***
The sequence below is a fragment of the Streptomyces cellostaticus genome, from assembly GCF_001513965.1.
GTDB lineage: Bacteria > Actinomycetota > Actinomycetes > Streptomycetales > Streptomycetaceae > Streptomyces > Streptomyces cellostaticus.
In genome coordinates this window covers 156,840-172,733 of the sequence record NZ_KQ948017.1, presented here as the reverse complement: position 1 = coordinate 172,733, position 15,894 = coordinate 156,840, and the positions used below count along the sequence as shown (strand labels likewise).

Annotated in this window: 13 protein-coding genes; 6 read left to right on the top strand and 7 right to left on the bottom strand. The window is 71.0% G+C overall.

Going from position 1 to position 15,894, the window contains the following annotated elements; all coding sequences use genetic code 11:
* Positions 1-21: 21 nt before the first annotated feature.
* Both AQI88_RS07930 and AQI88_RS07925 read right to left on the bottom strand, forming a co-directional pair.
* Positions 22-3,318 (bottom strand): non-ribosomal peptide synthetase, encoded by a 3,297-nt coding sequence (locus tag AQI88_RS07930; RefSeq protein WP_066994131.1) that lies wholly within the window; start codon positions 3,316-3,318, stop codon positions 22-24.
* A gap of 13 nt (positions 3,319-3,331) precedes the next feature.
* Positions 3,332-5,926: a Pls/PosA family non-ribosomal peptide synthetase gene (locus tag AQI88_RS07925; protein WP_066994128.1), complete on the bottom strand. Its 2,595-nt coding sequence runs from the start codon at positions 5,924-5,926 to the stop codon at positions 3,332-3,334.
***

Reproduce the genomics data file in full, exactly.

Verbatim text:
The sequence below is a fragment of the Streptomyces cellostaticus genome, from assembly GCF_001513965.1.
GTDB lineage: Bacteria > Actinomycetota > Actinomycetes > Streptomycetales > Streptomycetaceae > Streptomyces > Streptomyces cellostaticus.
In genome coordinates this window covers 156,840-172,733 of the sequence record NZ_KQ948017.1, presented here as the reverse complement: position 1 = coordinate 172,733, position 15,894 = coordinate 156,840, and the positions used below count along the sequence as shown (strand labels likewise).

Annotated in this window: 13 protein-coding genes; 6 read left to right on the top strand and 7 right to left on the bottom strand. The window is 71.0% G+C overall.

Going from position 1 to position 15,894, the window contains the following annotated elements; all coding sequences use genetic code 11:
* Positions 1-21: 21 nt before the first annotated feature.
* Both AQI88_RS07930 and AQI88_RS07925 read right to left on the bottom strand, forming a co-directional pair.
* Positions 22-3,318 (bottom strand): non-ribosomal peptide synthetase, encoded by a 3,297-nt coding sequence (locus tag AQI88_RS07930; RefSeq protein WP_066994131.1) that lies wholly within the window; start codon positions 3,316-3,318, stop codon positions 22-24.
* A gap of 13 nt (positions 3,319-3,331) precedes the next feature.
* Positions 3,332-5,926: a Pls/PosA family non-ribosomal peptide synthetase gene (locus tag AQI88_RS07925; protein WP_066994128.1), complete on the bottom strand. Its 2,595-nt coding sequence runs from the start codon at positions 5,924-5,926 to the stop codon at positions 3,332-3,334.